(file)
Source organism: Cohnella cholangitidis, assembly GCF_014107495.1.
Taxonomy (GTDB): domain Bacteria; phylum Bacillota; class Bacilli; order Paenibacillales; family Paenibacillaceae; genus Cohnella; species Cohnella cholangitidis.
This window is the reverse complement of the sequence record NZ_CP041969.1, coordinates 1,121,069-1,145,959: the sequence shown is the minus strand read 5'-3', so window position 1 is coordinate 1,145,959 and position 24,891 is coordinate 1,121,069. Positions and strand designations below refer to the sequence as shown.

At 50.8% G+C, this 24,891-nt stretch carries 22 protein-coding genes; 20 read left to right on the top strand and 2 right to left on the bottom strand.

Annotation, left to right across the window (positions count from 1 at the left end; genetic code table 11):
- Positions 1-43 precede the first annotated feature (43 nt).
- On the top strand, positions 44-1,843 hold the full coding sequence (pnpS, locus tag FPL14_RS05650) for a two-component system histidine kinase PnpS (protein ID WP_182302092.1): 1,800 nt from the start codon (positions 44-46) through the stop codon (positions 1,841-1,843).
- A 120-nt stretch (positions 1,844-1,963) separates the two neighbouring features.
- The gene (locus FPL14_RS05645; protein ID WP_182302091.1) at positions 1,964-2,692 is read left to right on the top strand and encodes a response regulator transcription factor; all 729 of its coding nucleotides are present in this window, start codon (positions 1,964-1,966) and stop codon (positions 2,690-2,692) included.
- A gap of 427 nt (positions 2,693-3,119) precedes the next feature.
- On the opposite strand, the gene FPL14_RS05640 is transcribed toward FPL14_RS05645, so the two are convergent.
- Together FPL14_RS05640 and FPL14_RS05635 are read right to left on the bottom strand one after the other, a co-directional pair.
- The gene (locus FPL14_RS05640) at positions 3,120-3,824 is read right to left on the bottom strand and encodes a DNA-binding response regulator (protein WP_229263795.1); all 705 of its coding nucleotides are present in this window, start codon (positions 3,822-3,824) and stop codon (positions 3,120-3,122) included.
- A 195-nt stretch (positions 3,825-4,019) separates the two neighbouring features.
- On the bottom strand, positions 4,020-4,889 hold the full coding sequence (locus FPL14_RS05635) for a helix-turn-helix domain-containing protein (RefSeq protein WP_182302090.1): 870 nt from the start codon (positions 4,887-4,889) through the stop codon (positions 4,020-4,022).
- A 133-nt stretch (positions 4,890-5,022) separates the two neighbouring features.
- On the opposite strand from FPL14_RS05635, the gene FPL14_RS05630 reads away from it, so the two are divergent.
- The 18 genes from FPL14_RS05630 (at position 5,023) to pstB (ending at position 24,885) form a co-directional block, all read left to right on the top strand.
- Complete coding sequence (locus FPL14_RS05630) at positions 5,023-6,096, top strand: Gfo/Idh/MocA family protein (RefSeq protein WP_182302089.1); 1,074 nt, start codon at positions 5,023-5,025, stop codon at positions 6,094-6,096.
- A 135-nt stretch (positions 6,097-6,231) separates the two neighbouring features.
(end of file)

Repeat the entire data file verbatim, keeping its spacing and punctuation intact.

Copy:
Source organism: Cohnella cholangitidis, assembly GCF_014107495.1.
Taxonomy (GTDB): domain Bacteria; phylum Bacillota; class Bacilli; order Paenibacillales; family Paenibacillaceae; genus Cohnella; species Cohnella cholangitidis.
This window is the reverse complement of the sequence record NZ_CP041969.1, coordinates 1,121,069-1,145,959: the sequence shown is the minus strand read 5'-3', so window position 1 is coordinate 1,145,959 and position 24,891 is coordinate 1,121,069. Positions and strand designations below refer to the sequence as shown.

At 50.8% G+C, this 24,891-nt stretch carries 22 protein-coding genes; 20 read left to right on the top strand and 2 right to left on the bottom strand.

Annotation, left to right across the window (positions count from 1 at the left end; genetic code table 11):
- Positions 1-43 precede the first annotated feature (43 nt).
- On the top strand, positions 44-1,843 hold the full coding sequence (pnpS, locus tag FPL14_RS05650) for a two-component system histidine kinase PnpS (protein ID WP_182302092.1): 1,800 nt from the start codon (positions 44-46) through the stop codon (positions 1,841-1,843).
- A 120-nt stretch (positions 1,844-1,963) separates the two neighbouring features.
- The gene (locus FPL14_RS05645; protein ID WP_182302091.1) at positions 1,964-2,692 is read left to right on the top strand and encodes a response regulator transcription factor; all 729 of its coding nucleotides are present in this window, start codon (positions 1,964-1,966) and stop codon (positions 2,690-2,692) included.
- A gap of 427 nt (positions 2,693-3,119) precedes the next feature.
- On the opposite strand, the gene FPL14_RS05640 is transcribed toward FPL14_RS05645, so the two are convergent.
- Together FPL14_RS05640 and FPL14_RS05635 are read right to left on the bottom strand one after the other, a co-directional pair.
- The gene (locus FPL14_RS05640) at positions 3,120-3,824 is read right to left on the bottom strand and encodes a DNA-binding response regulator (protein WP_229263795.1); all 705 of its coding nucleotides are present in this window, start codon (positions 3,822-3,824) and stop codon (positions 3,120-3,122) included.
- A 195-nt stretch (positions 3,825-4,019) separates the two neighbouring features.
- On the bottom strand, positions 4,020-4,889 hold the full coding sequence (locus FPL14_RS05635) for a helix-turn-helix domain-containing protein (RefSeq protein WP_182302090.1): 870 nt from the start codon (positions 4,887-4,889) through the stop codon (positions 4,020-4,022).
- A 133-nt stretch (positions 4,890-5,022) separates the two neighbouring features.
- On the opposite strand from FPL14_RS05635, the gene FPL14_RS05630 reads away from it, so the two are divergent.
- The 18 genes from FPL14_RS05630 (at position 5,023) to pstB (ending at position 24,885) form a co-directional block, all read left to right on the top strand.
- Complete coding sequence (locus FPL14_RS05630) at positions 5,023-6,096, top strand: Gfo/Idh/MocA family protein (RefSeq protein WP_182302089.1); 1,074 nt, start codon at positions 5,023-5,025, stop codon at positions 6,094-6,096.
- A 135-nt stretch (positions 6,097-6,231) separates the two neighbouring features.